Democrats are now in control of the House of Representatives — and North Texas Democrat Colin Allred will be joining them to form the new majority.
He’ll represent the 32nd Congressional District after defeating longtime Republican Congressman Pete Sessions.
In a ballroom at a swanky hotel in North Dallas, Colin Allred told his fans that his win is a message.
“It’s a message to everyone in Congress, in the halls of the White House, that we are ready for real leadership,” he said. “We’re ready for fresh ideas, for real change.”
Allred will be the first Democrat to represent the 32nd District, which includes northeastern Dallas County and a chunk of Collin County. In the 2016 presidential election, the district voted for Hillary Clinton over Donald Trump — a signal that an energetic Democrat like Allred could run an aggressive shoe-leather campaign and turn the district blue.
“This election alone is not the change that we seek,” Allred said Tuesday night. “We have a lot of work to do and I need you to be with me every single step of the way. Will you do that?”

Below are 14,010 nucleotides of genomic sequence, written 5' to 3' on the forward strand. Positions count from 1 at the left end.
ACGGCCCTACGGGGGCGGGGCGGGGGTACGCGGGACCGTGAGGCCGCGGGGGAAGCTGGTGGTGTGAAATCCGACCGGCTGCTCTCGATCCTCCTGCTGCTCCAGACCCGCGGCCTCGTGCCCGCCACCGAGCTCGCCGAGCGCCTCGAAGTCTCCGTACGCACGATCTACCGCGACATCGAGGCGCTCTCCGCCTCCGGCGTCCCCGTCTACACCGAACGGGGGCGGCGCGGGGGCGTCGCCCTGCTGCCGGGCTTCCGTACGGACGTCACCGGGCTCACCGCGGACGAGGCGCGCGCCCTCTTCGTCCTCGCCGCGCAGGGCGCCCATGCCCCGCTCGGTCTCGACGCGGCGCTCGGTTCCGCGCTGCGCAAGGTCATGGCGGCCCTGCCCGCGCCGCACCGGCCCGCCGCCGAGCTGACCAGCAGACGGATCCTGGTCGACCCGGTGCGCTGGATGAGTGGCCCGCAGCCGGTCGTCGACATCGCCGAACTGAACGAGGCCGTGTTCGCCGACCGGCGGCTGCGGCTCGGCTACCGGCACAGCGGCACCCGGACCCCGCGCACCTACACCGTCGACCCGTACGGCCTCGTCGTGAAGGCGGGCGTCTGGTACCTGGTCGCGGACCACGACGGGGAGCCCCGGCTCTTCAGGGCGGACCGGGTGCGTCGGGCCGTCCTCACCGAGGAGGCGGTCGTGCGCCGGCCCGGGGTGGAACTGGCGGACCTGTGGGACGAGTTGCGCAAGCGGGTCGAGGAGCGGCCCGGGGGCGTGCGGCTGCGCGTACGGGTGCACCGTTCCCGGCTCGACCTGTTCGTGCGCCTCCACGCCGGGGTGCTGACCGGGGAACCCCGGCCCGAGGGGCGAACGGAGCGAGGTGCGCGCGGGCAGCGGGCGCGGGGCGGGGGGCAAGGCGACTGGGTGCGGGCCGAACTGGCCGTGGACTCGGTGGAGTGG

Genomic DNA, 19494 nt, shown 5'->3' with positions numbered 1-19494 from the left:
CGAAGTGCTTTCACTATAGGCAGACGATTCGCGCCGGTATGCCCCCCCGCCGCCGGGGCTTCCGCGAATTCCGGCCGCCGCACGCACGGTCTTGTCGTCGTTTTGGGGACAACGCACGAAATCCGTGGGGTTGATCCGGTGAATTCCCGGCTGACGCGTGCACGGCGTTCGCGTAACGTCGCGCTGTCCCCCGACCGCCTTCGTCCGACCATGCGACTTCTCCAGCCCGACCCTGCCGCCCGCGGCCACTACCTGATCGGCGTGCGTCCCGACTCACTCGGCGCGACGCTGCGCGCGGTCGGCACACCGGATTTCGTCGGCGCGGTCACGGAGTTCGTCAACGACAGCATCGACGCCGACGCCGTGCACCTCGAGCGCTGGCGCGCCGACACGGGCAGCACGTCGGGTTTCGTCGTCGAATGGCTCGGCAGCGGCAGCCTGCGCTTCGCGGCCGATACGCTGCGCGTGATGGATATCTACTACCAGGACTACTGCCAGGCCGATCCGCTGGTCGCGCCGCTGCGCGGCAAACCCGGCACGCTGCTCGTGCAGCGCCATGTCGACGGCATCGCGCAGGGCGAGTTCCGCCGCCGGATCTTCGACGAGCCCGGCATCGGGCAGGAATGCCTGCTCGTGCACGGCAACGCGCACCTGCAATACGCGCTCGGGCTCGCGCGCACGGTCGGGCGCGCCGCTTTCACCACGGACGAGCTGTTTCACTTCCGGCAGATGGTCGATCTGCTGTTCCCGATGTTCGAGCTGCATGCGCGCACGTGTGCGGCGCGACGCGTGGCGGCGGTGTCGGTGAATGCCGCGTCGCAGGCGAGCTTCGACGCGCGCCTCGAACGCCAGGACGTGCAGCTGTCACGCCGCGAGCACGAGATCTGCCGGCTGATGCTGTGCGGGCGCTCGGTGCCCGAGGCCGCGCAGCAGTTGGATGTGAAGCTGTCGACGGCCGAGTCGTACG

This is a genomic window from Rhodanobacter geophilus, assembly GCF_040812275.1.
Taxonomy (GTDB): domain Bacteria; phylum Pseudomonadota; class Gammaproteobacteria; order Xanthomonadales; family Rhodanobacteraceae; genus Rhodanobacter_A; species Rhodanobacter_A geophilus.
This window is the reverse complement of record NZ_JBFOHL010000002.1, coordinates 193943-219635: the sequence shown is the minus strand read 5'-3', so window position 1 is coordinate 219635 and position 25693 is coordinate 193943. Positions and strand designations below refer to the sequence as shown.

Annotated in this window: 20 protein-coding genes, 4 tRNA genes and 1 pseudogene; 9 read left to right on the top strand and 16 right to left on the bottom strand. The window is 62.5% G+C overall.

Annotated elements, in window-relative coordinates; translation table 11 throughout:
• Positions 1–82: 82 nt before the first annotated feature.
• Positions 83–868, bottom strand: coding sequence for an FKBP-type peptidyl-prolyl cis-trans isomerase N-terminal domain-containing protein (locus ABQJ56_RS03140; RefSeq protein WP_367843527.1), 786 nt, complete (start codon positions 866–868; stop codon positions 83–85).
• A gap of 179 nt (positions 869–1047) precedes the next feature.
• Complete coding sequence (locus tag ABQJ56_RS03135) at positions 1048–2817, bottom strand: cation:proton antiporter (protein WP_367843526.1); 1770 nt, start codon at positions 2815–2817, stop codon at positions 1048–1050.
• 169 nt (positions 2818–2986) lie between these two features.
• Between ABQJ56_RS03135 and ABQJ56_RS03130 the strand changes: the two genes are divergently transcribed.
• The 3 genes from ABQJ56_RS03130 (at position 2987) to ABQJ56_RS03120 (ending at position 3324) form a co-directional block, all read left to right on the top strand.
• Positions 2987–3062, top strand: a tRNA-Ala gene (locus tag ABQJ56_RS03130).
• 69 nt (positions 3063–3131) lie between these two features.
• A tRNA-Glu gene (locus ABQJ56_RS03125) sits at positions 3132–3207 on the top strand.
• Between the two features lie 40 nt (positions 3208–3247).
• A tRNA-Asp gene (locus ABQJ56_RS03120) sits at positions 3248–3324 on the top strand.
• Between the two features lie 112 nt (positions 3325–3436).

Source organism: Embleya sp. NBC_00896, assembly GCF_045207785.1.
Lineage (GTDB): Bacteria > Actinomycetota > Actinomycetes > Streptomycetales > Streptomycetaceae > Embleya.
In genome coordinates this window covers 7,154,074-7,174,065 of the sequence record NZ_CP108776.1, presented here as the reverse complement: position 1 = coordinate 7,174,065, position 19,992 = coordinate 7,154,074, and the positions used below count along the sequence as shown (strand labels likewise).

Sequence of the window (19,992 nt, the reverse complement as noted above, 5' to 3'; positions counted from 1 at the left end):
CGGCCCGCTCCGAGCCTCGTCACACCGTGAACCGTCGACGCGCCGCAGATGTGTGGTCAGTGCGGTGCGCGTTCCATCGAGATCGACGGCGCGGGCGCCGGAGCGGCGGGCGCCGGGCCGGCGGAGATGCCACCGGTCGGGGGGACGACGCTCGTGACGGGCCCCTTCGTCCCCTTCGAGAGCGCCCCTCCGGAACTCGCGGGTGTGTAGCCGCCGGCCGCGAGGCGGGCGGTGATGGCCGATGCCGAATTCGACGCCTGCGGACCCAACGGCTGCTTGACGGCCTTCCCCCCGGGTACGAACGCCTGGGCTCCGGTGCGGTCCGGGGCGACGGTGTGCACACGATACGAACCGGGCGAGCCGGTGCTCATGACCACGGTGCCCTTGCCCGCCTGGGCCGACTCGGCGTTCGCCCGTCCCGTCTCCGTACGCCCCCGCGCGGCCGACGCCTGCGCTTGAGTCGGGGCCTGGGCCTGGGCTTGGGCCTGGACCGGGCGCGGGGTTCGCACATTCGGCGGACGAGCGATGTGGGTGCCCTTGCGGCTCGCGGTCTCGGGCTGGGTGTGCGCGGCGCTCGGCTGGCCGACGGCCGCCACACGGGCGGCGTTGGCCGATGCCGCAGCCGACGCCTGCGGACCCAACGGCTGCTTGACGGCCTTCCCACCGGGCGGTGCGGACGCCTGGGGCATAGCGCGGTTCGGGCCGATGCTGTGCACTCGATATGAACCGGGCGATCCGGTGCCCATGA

The crowd cheered.
Allred is a civil rights lawyer who once played in the NFL and served in the Obama administration. Jill Cochran volunteered with his campaign.
“He’s the real deal: humble, genuine, and he cares about the district,” she said. “And it just means the world me that he’s the one.”
In a different hotel ballroom – this one in downtown Dallas, with a thinner, more somber crowd -- Sessions thanked his supporters for two decades in Congress, and said he'd leave office with his head held high, proud of the service he was able to give to the district, and proud of the work he did to help build a vibrant, booming economy in North Texas.
“What irony that is is that which we have built has also turned us into a larger metroplex that has gathered people from all over the country – including from parts of our west,” he said, referring to Californians.
Sessions said they’ve “come to Dallas and perhaps not really understood the true nature of Texas.”
While changing demographics surely played a part in Sessions’ loss – a growing suburban frustration with President Trump, and an energetic newcomer with a message of unity, combined to flip a one-time Republican stronghold into Democratic control.